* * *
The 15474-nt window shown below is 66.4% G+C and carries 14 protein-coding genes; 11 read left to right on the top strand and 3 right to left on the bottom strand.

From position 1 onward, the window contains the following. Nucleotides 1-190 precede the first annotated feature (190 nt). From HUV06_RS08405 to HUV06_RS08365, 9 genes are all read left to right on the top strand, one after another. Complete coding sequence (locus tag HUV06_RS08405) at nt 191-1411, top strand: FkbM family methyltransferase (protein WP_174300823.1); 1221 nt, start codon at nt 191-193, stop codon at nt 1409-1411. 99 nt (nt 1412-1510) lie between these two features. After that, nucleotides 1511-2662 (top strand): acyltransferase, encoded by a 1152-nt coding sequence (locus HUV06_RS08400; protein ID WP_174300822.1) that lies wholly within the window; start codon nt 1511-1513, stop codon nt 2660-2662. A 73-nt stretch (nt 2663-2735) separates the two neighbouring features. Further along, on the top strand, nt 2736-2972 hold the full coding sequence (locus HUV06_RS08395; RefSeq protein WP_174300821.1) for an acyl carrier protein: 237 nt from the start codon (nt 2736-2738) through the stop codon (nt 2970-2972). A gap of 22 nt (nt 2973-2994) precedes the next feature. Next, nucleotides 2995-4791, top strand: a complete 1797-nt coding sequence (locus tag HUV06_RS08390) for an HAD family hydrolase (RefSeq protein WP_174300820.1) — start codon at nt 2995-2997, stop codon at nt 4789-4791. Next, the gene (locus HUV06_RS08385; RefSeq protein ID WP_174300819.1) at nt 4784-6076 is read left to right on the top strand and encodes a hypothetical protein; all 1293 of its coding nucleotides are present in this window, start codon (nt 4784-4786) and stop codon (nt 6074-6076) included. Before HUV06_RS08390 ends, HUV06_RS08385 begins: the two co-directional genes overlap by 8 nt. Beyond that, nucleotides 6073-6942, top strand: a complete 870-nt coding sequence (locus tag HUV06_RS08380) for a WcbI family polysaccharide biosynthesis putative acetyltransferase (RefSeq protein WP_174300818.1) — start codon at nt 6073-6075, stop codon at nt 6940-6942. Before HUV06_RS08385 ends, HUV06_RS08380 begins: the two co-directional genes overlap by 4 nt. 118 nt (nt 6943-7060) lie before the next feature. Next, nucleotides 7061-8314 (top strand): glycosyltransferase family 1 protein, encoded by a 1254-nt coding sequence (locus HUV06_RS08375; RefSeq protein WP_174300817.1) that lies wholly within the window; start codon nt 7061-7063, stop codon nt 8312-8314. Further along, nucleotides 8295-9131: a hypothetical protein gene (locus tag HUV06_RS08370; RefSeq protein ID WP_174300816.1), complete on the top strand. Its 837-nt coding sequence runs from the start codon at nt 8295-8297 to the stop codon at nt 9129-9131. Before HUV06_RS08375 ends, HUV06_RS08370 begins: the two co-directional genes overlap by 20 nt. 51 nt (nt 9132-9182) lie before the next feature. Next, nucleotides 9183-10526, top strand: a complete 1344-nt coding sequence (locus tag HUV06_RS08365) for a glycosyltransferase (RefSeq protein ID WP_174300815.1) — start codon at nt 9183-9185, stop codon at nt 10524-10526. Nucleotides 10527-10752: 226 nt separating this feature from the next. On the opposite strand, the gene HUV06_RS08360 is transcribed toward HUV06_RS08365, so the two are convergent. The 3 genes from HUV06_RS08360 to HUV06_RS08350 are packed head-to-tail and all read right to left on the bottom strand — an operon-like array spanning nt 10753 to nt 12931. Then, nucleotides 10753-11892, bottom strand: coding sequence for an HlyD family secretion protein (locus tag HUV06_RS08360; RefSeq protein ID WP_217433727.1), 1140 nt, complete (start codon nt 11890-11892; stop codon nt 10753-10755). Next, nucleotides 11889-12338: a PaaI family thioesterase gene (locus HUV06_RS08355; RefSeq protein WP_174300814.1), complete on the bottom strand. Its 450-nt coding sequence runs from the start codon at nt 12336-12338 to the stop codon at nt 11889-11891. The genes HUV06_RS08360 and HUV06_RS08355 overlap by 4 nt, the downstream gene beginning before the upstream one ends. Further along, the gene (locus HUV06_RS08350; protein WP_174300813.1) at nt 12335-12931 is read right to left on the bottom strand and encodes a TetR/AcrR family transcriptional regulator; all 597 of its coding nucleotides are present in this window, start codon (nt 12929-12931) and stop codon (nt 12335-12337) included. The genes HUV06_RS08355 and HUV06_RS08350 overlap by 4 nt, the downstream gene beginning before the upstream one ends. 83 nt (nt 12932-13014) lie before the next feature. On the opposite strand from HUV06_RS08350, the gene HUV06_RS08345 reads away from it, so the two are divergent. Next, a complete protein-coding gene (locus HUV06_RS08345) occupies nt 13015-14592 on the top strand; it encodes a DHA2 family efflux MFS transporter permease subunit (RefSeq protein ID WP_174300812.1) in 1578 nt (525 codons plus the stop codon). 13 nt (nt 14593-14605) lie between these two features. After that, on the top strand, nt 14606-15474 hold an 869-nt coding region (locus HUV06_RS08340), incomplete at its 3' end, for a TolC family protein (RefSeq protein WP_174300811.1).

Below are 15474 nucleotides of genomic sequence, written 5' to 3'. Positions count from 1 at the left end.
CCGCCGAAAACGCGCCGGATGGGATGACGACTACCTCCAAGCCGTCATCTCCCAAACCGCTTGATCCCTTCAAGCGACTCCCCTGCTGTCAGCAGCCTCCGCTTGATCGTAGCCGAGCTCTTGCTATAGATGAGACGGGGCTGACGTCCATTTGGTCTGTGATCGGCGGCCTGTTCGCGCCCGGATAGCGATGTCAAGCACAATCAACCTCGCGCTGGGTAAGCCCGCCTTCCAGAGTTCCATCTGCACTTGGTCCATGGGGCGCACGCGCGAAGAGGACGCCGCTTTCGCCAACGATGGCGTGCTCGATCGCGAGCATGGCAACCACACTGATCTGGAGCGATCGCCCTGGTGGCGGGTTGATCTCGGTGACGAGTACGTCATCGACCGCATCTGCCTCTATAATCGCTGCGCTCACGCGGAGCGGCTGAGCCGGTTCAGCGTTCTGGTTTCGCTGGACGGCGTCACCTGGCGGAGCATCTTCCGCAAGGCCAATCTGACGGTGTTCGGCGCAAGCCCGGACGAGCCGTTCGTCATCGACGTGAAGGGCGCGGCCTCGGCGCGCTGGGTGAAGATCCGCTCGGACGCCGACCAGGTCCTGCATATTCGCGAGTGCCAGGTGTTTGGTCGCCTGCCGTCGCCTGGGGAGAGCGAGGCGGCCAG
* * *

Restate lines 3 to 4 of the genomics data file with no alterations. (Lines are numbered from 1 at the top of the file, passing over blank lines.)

Below are 15474 nucleotides of genomic sequence, written 5' to 3'. Positions count from 1 at the left end.
CCGCCGAAAACGCGCCGGATGGGATGACGACTACCTCCAAGCCGTCATCTCCCAAACCGCTTGATCCCTTCAAGCGACTCCCCTGCTGTCAGCAGCCTCCGCTTGATCGTAGCCGAGCTCTTGCTATAGATGAGACGGGGCTGACGTCCATTTGGTCTGTGATCGGCGGCCTGTTCGCGCCCGGATAGCGATGTCAAGCACAATCAACCTCGCGCTGGGTAAGCCCGCCTTCCAGAGTTCCATCTGCACTTGGTCCATGGGGCGCACGCGCGAAGAGGACGCCGCTTTCGCCAACGATGGCGTGCTCGATCGCGAGCATGGCAACCACACTGATCTGGAGCGATCGCCCTGGTGGCGGGTTGATCTCGGTGACGAGTACGTCATCGACCGCATCTGCCTCTATAATCGCTGCGCTCACGCGGAGCGGCTGAGCCGGTTCAGCGTTCTGGTTTCGCTGGACGGCGTCACCTGGCGGAGCATCTTCCGCAAGGCCAATCTGACGGTGTTCGGCGCAAGCCCGGACGAGCCGTTCGTCATCGACGTGAAGGGCGCGGCCTCGGCGCGCTGGGTGAAGATCCGCTCGGACGCCGACCAGGTCCTGCATATTCGCGAGTGCCAGGTGTTTGGTCGCCTGCCGTCGCCTGGGGAGAGCGAGGCGGCCAG